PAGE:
Now, I have never seen anything regarding “Cardcaptor Sakura”, although I am aware that it is a CLAMP project, so that means it fits in to the other CLAMP worlds and that this Sakura is somehow related to the Sakura from “Tsubasa Chronicles”. (No, that’s OK; you do not have to outline the universe for me. It would probably wash over me, anyway.) I did want to see if I could watch this movie (“Cardcaptor Sakura: The Movie”, “Gekijōban Kādokyaputā Sakura”) with little to no understanding as to what it is about or what it all means. At best, it was a partial victory.
We open the film with Sakura Kinimoto, struggling to capture the Arrow Card, which she is able to seal, with a little help from her friends. That night, she has a strange dream about these ribbons that bind her and take her to see a very elegant Chinese lady (that is the woman up there and, yes, she is a degree of displeased). Sakura then magically wins a Winter Break trip to Hong Kong and she takes along Tomoyo Daidouji, her best friend and support team, her worthless brother Toya and his best friend Yukito Tsukishiro (whom Sakura has a crush on). Also coming along for the ride is Sakura’s guardian, Kero-chan (hanging on Sakura’s shoulder) and he is more than he seems, but for the film, he’s in that form.
They go to Hong Kong, trying to visit everything they can (Hey, they only had like five days or something like that). As the traverse the Yuen Po Street Bird Garden (in a magnificent looking scene), two malevolent birds chase them down and guide them to a special well. But Sakura is not ready for this part of the journey and is, instead, taken to the house of her friend, Syaoran Li, who is also quite aware of what Sakura really is. At the estate, Sakura meets mother Yelan, who has a sense that Sakura is in danger. After another dream, Sakura knows what has to be done. She visits the well to confront her fears and learn the truth about this woman.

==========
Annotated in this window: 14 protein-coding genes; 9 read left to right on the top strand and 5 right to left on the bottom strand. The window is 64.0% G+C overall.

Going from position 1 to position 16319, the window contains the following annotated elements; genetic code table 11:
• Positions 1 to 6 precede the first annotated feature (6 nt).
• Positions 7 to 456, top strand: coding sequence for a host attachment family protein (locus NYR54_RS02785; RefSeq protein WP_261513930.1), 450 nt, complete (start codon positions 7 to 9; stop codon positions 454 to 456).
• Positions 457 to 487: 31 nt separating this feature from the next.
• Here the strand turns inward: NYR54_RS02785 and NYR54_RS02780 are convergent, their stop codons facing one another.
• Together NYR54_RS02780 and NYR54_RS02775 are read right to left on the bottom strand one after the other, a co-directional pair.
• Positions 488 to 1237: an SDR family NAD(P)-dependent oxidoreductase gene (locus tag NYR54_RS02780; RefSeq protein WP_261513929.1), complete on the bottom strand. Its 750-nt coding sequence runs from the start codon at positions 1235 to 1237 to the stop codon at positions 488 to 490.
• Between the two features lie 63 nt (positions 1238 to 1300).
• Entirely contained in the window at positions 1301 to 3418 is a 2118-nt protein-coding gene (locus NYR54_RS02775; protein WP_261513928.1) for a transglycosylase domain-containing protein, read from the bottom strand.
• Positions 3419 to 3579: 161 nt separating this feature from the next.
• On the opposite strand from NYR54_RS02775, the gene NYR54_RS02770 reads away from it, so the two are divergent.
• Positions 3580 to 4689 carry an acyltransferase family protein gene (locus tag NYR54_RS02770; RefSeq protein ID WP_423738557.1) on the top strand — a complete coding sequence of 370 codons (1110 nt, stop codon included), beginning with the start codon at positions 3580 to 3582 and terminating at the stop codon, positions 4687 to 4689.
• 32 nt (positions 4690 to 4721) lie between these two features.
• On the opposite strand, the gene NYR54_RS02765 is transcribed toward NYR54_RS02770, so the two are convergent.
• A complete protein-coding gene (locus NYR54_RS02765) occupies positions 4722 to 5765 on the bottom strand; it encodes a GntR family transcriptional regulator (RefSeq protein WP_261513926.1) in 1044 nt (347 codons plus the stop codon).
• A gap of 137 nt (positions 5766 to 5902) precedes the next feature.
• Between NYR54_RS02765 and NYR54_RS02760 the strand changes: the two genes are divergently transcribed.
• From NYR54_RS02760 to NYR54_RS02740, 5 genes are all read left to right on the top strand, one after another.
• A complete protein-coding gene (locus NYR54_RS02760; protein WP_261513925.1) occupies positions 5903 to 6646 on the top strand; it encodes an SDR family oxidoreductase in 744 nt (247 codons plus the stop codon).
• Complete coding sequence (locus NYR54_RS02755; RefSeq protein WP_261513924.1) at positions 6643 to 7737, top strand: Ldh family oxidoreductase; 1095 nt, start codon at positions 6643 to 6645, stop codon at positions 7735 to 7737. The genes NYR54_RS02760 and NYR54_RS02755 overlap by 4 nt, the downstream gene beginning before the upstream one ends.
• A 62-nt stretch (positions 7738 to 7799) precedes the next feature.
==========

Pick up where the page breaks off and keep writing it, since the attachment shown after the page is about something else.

For the most part, I felt this was a very thin film. It was 80 minutes of basically treading water. Although there were some humorous scenes, it felt more that they had to pad things out to reach a particular time length. I assume this could have even been two or three episodes in the series, rather than a full movie. There was no real sense of danger or problems. Just because someone says there is danger (“Beware the Grim!”) does not mean it will come to fruition. It’s just if I have a chance to get to Hong Kong, I don’t want to spend it having to answer questions to a specter that does not know what is going on in the world. But I supposed if you lived in the shadow realm, every day is a day off.
I am also going to have to guess that the film assumes I understand the dynamics of the relationships that Sakura has with everyone, as I have obviously seen the series or read the manga (and that’s a no to both of them. Not that obvious). What made the viewing funny is that my daughter thought she had seen this movie before, but realized it was the sequel she saw and not the original. She commented they both kind of start out the same. That’s a bad statement in anyone’s review.
On a scale of 1 to 10:
Artwork 7 (There is a forced cuteness)
Plot 5 (Rather vaporous)
Pacing 6 (Average)
Effectiveness 6 (Seemed diffused)
Conclusion 5 (It reaches a ‘coupler’, but hasn’t ended)
Fan Service 0 (A similar show would be “Honey and Clover”)
Overall 2 ½ stars